Monday, December 10, 2012

Mo Yan, Ai Weiwei, the Pushcart prize, MoMA & more … part 1

Ian McEwan
Although I’ve been on the silent side for the past five weeks, or so, and away from the blog, I have, indeed, been busy – reading (Nobel Prize & Pushcart Prize literature; Jewish Jocks: An Unorthodox Hall of Fame; On Chesil Beach & the new novel, Sweet Tooth, from Ian McEwan); attending all sorts of events (notably hearing a conversation involving Jonathan Safran Foer, Sami Tamimi & the culinary ideas & experiences of Yotam Ottolenghi and his new cookbook, Jerusalem (written with Sami Tamimi; Ten Speed Press, 2012); visiting museums (MoMA & the Hirshhorn in Washington, DC); viewing newly released films (e.g., Lincoln, A Late Quartet) … and more.

Many “items” to discuss & share; I want explore a few of these briefly, in two parts.

Mo Yan
First, upon hearing of this year’s Nobel Prize winner in literature, I decided to seek out one of Mo Yan’s recent novels; fortunately, our local library in Glen Ridge, NJ, and the Essex County  library consortium (“BCCLS”), had many of his works on hand.  I selected a multi-layered, interestingly textured & disturbing 1995 novelistic work entitled The Garlic Ballads, a kind of Faulknerian (think a bit on the order of Absalom, Absalom! and its historical “depth” & geographically circumscribed space).  Like Faulkner’s corner of Mississippi – Jefferson & the surrounding Yoknapatawpha County – Mo Yan’s work, in this case, focuses on his own native territory, the garlic-growing region of Gaomi, Shandong, China where he was born into a family of farmers. The novel is based on an actual event (yes, a true story!) that occurred in the local county, and, specifically, on a small circle of peasant-farmers (within Gaomi Township) and their individual & communal experiences – their exceedingly cruel treatment of each other, one peasant against another, acting individually, or one family against another.

More importantly, though, the novel is about the local peasant farmers who participated in an (almost) ineluctable mass protest and riot against the immediate uncaring municipal government and its corrupt representatives – against the civil authorities, county leaders & bureaucrats, who routinely scowl at & harass the peasants; against the local governmentally controlled farm collective who would not buy their garlic crop; and against any other governmental representative (including the local police) who regularly brutalize them and extract all sorts of penalties from the local (county) farmers who depend for their livelihoods, and their children’s lives, chiefly on the sale of their garlic.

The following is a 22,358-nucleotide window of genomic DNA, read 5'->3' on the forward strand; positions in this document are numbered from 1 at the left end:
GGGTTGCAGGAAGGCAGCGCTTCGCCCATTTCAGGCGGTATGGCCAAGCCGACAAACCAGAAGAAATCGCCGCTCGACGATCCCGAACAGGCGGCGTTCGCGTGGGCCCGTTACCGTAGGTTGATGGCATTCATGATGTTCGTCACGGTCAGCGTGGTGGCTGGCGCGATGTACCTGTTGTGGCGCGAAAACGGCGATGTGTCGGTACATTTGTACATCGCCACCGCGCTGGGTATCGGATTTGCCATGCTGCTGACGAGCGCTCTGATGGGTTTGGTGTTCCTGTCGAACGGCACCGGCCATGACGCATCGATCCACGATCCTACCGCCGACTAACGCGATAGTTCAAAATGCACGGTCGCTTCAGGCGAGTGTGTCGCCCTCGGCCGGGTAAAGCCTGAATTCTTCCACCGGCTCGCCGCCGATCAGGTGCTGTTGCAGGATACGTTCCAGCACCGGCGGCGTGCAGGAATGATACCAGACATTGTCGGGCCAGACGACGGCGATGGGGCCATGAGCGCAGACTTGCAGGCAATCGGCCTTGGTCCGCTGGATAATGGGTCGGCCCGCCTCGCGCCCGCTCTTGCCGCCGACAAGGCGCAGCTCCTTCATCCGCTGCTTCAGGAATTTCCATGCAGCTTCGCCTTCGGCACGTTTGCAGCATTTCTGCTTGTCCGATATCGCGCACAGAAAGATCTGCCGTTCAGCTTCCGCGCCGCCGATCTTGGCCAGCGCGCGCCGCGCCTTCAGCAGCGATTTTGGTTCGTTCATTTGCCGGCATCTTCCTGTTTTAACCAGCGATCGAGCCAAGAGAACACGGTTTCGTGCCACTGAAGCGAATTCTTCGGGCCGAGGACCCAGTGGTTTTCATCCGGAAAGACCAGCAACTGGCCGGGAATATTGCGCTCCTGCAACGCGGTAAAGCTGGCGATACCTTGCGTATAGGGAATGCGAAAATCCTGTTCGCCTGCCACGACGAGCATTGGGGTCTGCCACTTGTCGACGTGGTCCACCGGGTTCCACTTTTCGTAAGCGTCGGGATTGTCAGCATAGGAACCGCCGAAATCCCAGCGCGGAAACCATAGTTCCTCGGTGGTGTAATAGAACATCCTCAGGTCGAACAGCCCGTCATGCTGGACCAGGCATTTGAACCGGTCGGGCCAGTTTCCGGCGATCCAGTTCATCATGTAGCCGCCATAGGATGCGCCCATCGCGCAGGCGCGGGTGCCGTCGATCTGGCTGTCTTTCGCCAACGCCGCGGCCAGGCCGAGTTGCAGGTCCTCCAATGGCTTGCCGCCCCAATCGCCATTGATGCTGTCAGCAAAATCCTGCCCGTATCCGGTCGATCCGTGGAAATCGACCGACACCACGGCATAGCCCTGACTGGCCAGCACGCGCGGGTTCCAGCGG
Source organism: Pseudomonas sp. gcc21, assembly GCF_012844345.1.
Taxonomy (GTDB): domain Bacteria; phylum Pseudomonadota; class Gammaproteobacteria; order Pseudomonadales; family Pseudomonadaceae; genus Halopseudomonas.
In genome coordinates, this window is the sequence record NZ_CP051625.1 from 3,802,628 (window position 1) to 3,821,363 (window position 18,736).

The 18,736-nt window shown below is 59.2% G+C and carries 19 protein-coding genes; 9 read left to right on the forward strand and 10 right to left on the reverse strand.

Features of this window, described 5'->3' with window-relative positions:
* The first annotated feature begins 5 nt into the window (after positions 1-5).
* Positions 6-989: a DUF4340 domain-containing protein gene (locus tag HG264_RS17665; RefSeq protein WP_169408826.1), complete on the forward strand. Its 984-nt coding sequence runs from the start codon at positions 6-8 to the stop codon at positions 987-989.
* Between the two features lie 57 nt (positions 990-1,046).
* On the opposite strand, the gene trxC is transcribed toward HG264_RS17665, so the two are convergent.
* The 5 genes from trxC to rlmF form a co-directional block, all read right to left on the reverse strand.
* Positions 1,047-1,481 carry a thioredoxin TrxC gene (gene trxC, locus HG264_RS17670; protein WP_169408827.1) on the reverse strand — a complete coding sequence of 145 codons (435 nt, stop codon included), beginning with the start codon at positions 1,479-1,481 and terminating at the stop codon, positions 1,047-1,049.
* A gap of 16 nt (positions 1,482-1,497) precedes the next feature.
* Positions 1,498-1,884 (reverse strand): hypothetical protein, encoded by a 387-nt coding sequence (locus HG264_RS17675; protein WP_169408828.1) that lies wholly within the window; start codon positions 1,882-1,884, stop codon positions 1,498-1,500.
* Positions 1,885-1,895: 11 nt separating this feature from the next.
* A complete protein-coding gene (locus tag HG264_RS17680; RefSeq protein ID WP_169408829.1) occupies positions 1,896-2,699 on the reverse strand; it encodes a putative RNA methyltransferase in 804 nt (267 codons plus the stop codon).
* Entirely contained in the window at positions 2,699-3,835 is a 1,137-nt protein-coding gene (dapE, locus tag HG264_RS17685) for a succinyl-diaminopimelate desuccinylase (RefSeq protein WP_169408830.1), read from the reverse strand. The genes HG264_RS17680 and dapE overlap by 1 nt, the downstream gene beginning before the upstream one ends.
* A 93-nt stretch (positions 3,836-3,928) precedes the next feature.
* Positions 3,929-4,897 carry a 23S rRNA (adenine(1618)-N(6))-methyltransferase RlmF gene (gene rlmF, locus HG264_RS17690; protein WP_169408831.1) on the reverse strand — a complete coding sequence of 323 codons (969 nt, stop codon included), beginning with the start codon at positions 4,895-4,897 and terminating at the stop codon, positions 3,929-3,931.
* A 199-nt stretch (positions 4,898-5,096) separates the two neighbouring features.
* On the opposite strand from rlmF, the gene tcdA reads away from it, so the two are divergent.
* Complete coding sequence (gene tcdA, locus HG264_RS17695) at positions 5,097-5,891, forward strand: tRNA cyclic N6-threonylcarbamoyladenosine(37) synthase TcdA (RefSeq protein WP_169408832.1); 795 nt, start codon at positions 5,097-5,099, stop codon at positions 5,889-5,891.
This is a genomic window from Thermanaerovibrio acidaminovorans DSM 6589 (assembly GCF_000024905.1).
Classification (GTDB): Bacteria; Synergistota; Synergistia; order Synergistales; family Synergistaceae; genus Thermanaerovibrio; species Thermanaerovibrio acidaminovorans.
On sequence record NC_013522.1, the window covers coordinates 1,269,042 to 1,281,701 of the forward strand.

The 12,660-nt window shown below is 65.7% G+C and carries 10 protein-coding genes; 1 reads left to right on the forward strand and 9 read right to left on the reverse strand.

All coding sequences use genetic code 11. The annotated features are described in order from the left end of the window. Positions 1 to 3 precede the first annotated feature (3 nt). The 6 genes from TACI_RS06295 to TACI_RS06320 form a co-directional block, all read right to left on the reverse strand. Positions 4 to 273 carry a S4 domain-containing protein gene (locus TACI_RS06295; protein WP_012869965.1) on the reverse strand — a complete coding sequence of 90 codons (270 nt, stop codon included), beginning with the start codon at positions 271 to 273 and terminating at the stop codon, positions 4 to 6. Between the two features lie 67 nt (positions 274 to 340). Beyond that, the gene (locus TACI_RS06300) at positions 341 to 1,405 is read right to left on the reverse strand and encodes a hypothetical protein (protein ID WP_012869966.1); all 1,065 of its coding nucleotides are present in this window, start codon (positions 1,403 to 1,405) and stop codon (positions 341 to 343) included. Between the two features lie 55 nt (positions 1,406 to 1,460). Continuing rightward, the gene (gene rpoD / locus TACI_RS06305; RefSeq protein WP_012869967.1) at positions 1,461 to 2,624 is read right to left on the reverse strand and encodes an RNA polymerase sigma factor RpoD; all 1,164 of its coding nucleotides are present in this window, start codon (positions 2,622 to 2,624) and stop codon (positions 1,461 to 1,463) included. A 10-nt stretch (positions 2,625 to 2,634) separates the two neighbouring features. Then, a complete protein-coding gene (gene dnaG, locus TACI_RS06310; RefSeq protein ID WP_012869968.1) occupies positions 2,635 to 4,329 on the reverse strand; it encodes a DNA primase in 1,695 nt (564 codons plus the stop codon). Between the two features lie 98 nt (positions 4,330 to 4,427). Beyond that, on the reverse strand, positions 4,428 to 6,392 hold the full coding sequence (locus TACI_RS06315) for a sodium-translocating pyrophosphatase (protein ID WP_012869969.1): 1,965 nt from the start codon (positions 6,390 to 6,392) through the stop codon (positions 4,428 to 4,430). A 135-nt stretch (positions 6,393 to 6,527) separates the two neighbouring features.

Amidst all of the protesting is an impossible, and ultimately unrequited, love story between one independent-minded peasant-farmer and a young woman, already “promised” to another man within the bounds of a forced marriage, a contractual agreement involving the “delivery” of two brides for her two (aging, still unmarried) older brothers. Throughout the narrative described, and within a time frame of about two years, both lover and beloved are routinely victimized by her own family’s brutally retributive violent acts thwarting their relationship and blocking their marriage.

Howard Goldblatt
Indeed, while the local government bureaucrats & party officials, the various layers of police, the “state” agricultural king-pins all treat the peasants with scorn, derision, and physical brutality, what is most surprising & alarming, I would think, to the average western reader of this novel (translated with what appears to be cultural sensitivity and linguistic attentiveness by Howard Goldblatt, Mr. Mo’s primary English translator) is the ongoing mistreatment of individual to individual and by family members to each other and to their neighbors … men, women & children of other local families.  The peasant-farmer culture in the region of China depicted in the novel seems to tolerate – even tacitly (historically?) condone and support – the one-on-one physical violence, the cruelty, the aggressive defiance & psychological maliciousness, the utter lack of concern for another’s (the others’) humanity, and the family-on-family brutality reflecting a socio-cultural climate of repression, treachery, and truculent behavior all around.

Yet, given all the “official,” individual & family-based brutality and violence perpetrated within this complex novel (of nearly 300 densely packed pages) revealing events situated in Gaomi Township during the mid-1980s, it is still a difficult book to put down; you simply want to read on in the vain hope that life will get better and things will work out, and that, in the end, the characters we are following will survive and prosper, especially the rare few who appear innately selfless or act benevolently toward others – those few individuals who treat others, external to the family or within its confines – with dignity, humanity, and goodness.